This week in CATS we talked about Woodward and Bernstein’s coverage of the Watergate Crisis. To summarise the scandal and its socio-political impacts I have referred to Charlotte Wilson’s presentation:
On June 17, 1972, 5 burglars were arrested in the Watergate building in Washington DC.
They were caught trying to bug phone wires and steal secret government documents.
The story intrigued two reporters, Bob Woodward and Carl Bernstein who began investigating the story.
The scandal led to many Americans questioning their leadership and numerous government investigations were carried out. It made people think more critically about politics and changed the way people thought about their government and the roles of journalists in society.
Woodward and Bernstein gained their journalistic fame through the Watergate scandal and helped the Washington Post become the bestselling newspaper at the time. It set the bar high for future journalists working in investigative journalism.
Woodward and Bernstein Investigation
“It is the single most spectacular act of serious journalism in the 20th century.”
it influenced a generation of journalists.
Resignation of President Nixon
69 government officials were charged and 48 were found guilty
Loss of seats for Republicans in 1974 elections
Trust in politicians decreased
New interest for journalism
Rise in investigative journalism
The story was gripping at the time, making young people think about their careers, attracting people to the idea that journalism can really make a difference. By the 1990s, there were a whole generation of journalists producing some of the best work newspapers had ever done. This time was described as the ‘golden age of newspapers’ and traced back many journalist’s careers paths beginning from the Watergate
This case illustrates the importance of investigative journalism and the freedom of the press. It leads us to question whether corruption on such a huge political scale would or could be uncovered and revealed by the press today. At the time of the Watergate Crisis huge pressure was being put on the Washington Post to try to dissuade them from publishing the story. It was only through the dogged determination of the investigative journalists and the willingness of the press to stand by them that enabled the US government to be held to account.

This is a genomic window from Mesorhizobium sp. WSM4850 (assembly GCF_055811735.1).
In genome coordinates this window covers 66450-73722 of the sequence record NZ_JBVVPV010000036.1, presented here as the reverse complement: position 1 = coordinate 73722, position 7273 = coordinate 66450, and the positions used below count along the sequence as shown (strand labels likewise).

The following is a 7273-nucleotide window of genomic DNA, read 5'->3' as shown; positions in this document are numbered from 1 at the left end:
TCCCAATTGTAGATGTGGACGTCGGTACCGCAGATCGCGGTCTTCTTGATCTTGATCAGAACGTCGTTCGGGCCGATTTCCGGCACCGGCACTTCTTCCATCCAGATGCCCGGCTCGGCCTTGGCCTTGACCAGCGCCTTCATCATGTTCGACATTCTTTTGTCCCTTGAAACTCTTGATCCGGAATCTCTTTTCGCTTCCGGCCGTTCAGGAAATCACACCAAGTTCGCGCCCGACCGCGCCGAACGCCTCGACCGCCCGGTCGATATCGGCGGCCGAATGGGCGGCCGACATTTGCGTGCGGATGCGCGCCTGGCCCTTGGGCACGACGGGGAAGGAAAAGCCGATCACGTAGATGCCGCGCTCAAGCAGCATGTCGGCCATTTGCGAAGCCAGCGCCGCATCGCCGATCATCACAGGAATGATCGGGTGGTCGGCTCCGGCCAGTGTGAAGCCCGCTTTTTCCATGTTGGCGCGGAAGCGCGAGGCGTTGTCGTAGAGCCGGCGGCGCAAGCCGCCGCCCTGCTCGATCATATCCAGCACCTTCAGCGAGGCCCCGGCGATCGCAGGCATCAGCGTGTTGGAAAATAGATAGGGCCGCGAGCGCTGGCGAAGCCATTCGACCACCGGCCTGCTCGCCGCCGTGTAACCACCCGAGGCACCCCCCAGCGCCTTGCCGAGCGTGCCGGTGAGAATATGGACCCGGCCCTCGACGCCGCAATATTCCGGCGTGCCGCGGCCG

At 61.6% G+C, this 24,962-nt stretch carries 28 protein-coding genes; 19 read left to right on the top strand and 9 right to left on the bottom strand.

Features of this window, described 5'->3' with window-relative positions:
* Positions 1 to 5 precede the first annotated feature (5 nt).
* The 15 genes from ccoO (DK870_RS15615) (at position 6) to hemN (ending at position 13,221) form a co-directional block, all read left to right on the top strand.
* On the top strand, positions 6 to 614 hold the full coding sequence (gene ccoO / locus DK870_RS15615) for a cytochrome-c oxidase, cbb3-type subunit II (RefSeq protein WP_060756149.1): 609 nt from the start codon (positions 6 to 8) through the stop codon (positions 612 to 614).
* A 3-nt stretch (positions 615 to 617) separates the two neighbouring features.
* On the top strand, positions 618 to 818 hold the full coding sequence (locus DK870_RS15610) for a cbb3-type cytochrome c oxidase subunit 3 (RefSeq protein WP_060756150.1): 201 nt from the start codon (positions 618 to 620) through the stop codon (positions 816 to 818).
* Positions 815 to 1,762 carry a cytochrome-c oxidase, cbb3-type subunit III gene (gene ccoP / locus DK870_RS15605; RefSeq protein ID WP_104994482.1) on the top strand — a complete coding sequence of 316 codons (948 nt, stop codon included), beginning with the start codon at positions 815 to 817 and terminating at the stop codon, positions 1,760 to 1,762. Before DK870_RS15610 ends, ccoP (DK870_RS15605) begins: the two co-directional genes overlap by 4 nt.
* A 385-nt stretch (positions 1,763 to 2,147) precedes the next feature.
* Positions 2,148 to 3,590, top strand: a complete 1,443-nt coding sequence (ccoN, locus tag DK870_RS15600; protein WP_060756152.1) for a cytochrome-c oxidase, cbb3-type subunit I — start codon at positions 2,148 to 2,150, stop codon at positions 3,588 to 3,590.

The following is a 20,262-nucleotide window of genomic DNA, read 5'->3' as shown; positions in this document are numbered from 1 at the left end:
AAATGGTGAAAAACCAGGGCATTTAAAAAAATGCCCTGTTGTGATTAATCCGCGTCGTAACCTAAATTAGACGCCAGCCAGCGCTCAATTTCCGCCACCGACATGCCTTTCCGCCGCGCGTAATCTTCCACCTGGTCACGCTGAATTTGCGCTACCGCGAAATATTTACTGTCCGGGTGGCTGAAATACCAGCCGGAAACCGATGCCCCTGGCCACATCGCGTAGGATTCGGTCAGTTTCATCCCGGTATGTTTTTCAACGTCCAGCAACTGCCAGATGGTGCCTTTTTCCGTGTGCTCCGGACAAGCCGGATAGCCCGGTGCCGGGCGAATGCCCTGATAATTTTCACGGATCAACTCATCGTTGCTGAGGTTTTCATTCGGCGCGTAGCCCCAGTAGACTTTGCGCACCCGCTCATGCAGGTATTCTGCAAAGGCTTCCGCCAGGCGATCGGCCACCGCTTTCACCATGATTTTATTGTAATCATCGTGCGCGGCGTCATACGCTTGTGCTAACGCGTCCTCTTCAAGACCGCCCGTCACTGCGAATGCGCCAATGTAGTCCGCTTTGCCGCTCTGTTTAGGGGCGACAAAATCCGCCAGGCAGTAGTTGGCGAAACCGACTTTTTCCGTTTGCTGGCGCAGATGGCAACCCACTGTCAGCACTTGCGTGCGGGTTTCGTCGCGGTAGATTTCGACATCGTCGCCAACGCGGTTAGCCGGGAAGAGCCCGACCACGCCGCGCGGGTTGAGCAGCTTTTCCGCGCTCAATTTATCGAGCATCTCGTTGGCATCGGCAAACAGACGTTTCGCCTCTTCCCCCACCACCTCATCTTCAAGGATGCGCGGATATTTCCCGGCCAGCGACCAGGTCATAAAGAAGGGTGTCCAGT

Personally, I don’t believe that the exposure of a story of such magnitude would happen today. Mainly because of the financial implications. The cost of funding the investigation and also the risk of losing revenue from advertising and political party allegiance. Moreover, news reporting has become far more superficial with the importance of getting news out there as fast as possible.
Would the costs of exposing a scandal be worth the time and effort that is needed? I would like to hope there is still a future for serious investigative journalism but it is becoming increasingly difficult in a society where celebrities sharing their breakfast menu is the latest ‘news’.